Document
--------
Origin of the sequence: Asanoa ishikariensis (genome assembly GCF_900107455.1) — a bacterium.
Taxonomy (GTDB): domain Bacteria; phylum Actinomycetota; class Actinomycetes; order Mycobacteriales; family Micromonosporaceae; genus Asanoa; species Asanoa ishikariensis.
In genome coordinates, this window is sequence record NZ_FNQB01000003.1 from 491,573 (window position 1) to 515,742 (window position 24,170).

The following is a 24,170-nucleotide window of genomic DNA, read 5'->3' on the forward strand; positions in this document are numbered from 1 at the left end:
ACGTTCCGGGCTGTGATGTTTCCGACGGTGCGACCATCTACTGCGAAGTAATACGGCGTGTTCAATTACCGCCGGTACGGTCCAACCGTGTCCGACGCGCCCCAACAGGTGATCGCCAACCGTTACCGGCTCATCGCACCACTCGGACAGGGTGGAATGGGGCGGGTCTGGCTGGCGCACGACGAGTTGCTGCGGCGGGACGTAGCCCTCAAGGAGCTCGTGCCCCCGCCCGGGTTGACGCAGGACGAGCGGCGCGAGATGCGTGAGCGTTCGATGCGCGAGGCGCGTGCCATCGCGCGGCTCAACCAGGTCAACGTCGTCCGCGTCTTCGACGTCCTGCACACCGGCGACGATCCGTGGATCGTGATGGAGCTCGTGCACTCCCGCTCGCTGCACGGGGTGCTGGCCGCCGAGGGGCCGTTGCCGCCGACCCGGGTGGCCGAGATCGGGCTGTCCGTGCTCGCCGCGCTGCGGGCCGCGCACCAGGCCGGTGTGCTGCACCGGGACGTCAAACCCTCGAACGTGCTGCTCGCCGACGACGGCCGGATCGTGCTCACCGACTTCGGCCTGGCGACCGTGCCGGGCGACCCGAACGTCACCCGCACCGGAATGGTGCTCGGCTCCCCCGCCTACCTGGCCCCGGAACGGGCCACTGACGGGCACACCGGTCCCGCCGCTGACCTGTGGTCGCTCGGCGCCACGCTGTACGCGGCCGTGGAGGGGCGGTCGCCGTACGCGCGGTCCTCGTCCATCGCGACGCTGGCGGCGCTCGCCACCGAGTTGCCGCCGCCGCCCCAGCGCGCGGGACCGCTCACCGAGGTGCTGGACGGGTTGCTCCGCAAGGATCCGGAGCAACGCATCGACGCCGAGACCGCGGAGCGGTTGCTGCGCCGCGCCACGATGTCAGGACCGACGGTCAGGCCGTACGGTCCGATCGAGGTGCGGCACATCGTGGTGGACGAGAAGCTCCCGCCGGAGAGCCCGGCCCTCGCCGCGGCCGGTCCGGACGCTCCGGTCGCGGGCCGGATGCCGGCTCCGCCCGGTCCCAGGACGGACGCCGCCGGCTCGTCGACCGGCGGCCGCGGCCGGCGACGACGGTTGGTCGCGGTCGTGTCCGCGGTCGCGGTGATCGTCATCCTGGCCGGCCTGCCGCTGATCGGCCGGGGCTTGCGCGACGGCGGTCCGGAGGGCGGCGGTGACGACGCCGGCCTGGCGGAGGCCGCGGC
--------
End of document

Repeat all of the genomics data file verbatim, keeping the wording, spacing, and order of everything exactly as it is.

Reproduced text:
Origin of the sequence: Asanoa ishikariensis (genome assembly GCF_900107455.1) — a bacterium.
Taxonomy (GTDB): domain Bacteria; phylum Actinomycetota; class Actinomycetes; order Mycobacteriales; family Micromonosporaceae; genus Asanoa; species Asanoa ishikariensis.
In genome coordinates, this window is sequence record NZ_FNQB01000003.1 from 491,573 (window position 1) to 515,742 (window position 24,170).

The following is a 24,170-nucleotide window of genomic DNA, read 5'->3' on the forward strand; positions in this document are numbered from 1 at the left end:
ACGTTCCGGGCTGTGATGTTTCCGACGGTGCGACCATCTACTGCGAAGTAATACGGCGTGTTCAATTACCGCCGGTACGGTCCAACCGTGTCCGACGCGCCCCAACAGGTGATCGCCAACCGTTACCGGCTCATCGCACCACTCGGACAGGGTGGAATGGGGCGGGTCTGGCTGGCGCACGACGAGTTGCTGCGGCGGGACGTAGCCCTCAAGGAGCTCGTGCCCCCGCCCGGGTTGACGCAGGACGAGCGGCGCGAGATGCGTGAGCGTTCGATGCGCGAGGCGCGTGCCATCGCGCGGCTCAACCAGGTCAACGTCGTCCGCGTCTTCGACGTCCTGCACACCGGCGACGATCCGTGGATCGTGATGGAGCTCGTGCACTCCCGCTCGCTGCACGGGGTGCTGGCCGCCGAGGGGCCGTTGCCGCCGACCCGGGTGGCCGAGATCGGGCTGTCCGTGCTCGCCGCGCTGCGGGCCGCGCACCAGGCCGGTGTGCTGCACCGGGACGTCAAACCCTCGAACGTGCTGCTCGCCGACGACGGCCGGATCGTGCTCACCGACTTCGGCCTGGCGACCGTGCCGGGCGACCCGAACGTCACCCGCACCGGAATGGTGCTCGGCTCCCCCGCCTACCTGGCCCCGGAACGGGCCACTGACGGGCACACCGGTCCCGCCGCTGACCTGTGGTCGCTCGGCGCCACGCTGTACGCGGCCGTGGAGGGGCGGTCGCCGTACGCGCGGTCCTCGTCCATCGCGACGCTGGCGGCGCTCGCCACCGAGTTGCCGCCGCCGCCCCAGCGCGCGGGACCGCTCACCGAGGTGCTGGACGGGTTGCTCCGCAAGGATCCGGAGCAACGCATCGACGCCGAGACCGCGGAGCGGTTGCTGCGCCGCGCCACGATGTCAGGACCGACGGTCAGGCCGTACGGTCCGATCGAGGTGCGGCACATCGTGGTGGACGAGAAGCTCCCGCCGGAGAGCCCGGCCCTCGCCGCGGCCGGTCCGGACGCTCCGGTCGCGGGCCGGATGCCGGCTCCGCCCGGTCCCAGGACGGACGCCGCCGGCTCGTCGACCGGCGGCCGCGGCCGGCGACGACGGTTGGTCGCGGTCGTGTCCGCGGTCGCGGTGATCGTCATCCTGGCCGGCCTGCCGCTGATCGGCCGGGGCTTGCGCGACGGCGGTCCGGAGGGCGGCGGTGACGACGCCGGCCTGGCGGAGGCCGCGGC